As we get towards the end of the year, it’s time for B2C marketers to make last-minute tweaks to drive holiday sales and B2B marketers to get those last few, really high-quality leads that will hopefully close in fiscal year 2015.
But don’t overlook another important date that is coming up on the calendar as well — January 1, 2016. The day that 2016 budgets kick in for many marketers.
To help you win the email marketing budget you need to be successful in 2016, here are a few key data points that you can drop into your proposal or presentation.
Not only do customers want email, but this was true for all age groups we surveyed. Email was the most frequent response in every age group (for Americans 65 and older, postal mail tied email for the top spot).
At the MarketingSherpa Media Center at &THEN, the DMA’s annual event, I asked Thorin McGee, Editor-in-Chief, Target Marketing magazine, about the state of email marketing.
I am presenting one of the sessions during Target Marketing’s 2015 All About eMail Virtual Conference & Expo about the strategic formula for email conversion success and using testing to optimize your email program (more on testing in Data Point #4), so I knew Thorin would have some key takeaways about email marketing at the ready for an off-the-cuff conversation.
The most interesting piece of data Thorin shared in our conversation came from Target Marketing’s Media Usage Survey 2015.
“We do our own media usage survey every year. And I’ve written it personally for the last five years. And every year I’ve done it, email has been the most used marketing channel among our readers,” Thorin said.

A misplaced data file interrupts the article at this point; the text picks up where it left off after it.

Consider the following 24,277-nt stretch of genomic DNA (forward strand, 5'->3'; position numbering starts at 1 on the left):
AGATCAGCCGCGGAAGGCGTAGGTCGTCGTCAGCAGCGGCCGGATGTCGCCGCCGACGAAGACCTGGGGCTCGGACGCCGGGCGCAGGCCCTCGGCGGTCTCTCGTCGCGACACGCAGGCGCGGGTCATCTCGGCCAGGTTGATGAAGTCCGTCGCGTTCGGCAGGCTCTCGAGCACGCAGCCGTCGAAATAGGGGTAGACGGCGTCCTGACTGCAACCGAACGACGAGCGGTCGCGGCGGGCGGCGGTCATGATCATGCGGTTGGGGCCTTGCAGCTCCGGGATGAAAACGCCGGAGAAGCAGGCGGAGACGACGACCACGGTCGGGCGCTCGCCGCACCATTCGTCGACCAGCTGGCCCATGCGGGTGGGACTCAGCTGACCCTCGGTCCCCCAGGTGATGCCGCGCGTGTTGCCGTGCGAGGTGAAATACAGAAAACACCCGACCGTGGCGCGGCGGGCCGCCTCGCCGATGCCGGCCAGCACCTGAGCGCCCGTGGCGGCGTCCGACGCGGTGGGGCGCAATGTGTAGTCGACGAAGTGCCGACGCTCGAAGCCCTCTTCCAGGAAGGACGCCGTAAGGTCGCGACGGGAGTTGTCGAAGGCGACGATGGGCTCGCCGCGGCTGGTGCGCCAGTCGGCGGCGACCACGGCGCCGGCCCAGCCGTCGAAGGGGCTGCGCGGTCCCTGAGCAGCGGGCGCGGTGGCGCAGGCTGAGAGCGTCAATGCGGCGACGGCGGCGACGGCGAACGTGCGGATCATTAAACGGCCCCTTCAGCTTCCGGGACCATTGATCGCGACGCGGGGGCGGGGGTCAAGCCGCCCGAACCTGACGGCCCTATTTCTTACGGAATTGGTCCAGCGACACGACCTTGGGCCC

“It’s also been the one seeing the highest level of spending growth. Which is a little strange when you think about it because for five consecutive years, how could the same channel, one, be used by 96% of our readers, and two, still be seeing higher budgets year over year?”
Near universal usage of email marketing paired with ever-increasing budgets? To see why I think this is possible, let’s take a look at Data Point #3.
Marketers continue to win more budget for email marketing because it has a pretty impressive ROI.
The exact number varies based on where you look. The DMA has one of the most-quoted numbers I’ve seen about email marketing ROI — that it generated $43.52 for every dollar invested. But this well-known number is from 2009.
In 2011, the DMA found email bringing in $40.56 for every dollar invested. And more recently marketing consultant Jordie van Rijn found email (in the UK) to have an average ROI of $38 for every dollar spent, up from $24.93 in 2013, as reported in the National Client Email Report for the DMA UK and Email Hub.
Vendors have their own data as well. In 2014, Experian reported that the average ROI for a dollar invested in email was $44.25. Perhaps the most ambitious number I’ve seen is from Epsilon, which claimed, back in 2009, the DMA’s number was actually low if you take into consideration “the action that email drives offline and directly to Web sites, email marketing’s ROI is probably closer to $130 — about three times the DMA’s estimate.”
While these numbers can be a starting point when making the case for your budget, don’t focus too closely on them. In fact, the sagest data I’ve seen about email ROI comes with a very vague data point. Chad White, Research Director, Litmus, said,
“The Direct Marketing Association says email marketing returns $43 for every dollar invested in it. While that’s incredibly impressive, it’s even more impressive when you realize that figure averages in a lot of low-performing programs. I know brands that are generating email marketing ROIs of $80, which they’re achieving with aggressive, smart spending on technology and services.”
To provide some context and help you be an informed consumer of information, Chad does work for an email vendor, so “aggressive, smart spending on technology and services” is to his company’s benefit.